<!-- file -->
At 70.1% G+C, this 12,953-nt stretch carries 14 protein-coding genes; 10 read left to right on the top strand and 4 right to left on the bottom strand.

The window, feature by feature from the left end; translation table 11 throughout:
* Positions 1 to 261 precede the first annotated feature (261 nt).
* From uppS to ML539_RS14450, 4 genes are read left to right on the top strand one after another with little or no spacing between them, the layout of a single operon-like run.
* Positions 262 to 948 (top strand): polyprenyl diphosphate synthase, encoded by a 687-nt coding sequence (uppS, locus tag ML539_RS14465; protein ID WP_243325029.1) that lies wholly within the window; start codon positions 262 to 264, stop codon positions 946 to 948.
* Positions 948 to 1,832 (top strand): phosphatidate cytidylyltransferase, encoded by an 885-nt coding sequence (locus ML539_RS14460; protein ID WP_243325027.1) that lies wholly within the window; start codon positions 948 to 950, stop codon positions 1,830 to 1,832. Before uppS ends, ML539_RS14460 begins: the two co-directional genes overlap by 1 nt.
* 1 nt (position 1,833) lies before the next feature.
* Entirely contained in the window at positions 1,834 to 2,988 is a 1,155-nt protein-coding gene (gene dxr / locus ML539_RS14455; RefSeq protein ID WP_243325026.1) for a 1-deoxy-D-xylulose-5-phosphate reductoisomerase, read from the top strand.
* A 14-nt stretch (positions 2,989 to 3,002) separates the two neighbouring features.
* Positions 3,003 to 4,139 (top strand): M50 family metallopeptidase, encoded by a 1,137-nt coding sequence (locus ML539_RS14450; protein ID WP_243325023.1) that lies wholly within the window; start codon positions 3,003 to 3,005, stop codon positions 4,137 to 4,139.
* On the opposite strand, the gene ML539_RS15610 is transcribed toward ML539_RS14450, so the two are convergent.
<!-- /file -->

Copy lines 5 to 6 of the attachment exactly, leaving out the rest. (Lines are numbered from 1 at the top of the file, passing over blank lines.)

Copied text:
* Positions 262 to 948 (top strand): polyprenyl diphosphate synthase, encoded by a 687-nt coding sequence (uppS, locus tag ML539_RS14465; protein ID WP_243325029.1) that lies wholly within the window; start codon positions 262 to 264, stop codon positions 946 to 948.
* Positions 948 to 1,832 (top strand): phosphatidate cytidylyltransferase, encoded by an 885-nt coding sequence (locus ML539_RS14460; protein ID WP_243325027.1) that lies wholly within the window; start codon positions 948 to 950, stop codon positions 1,830 to 1,832. Before uppS ends, ML539_RS14460 begins: the two co-directional genes overlap by 1 nt.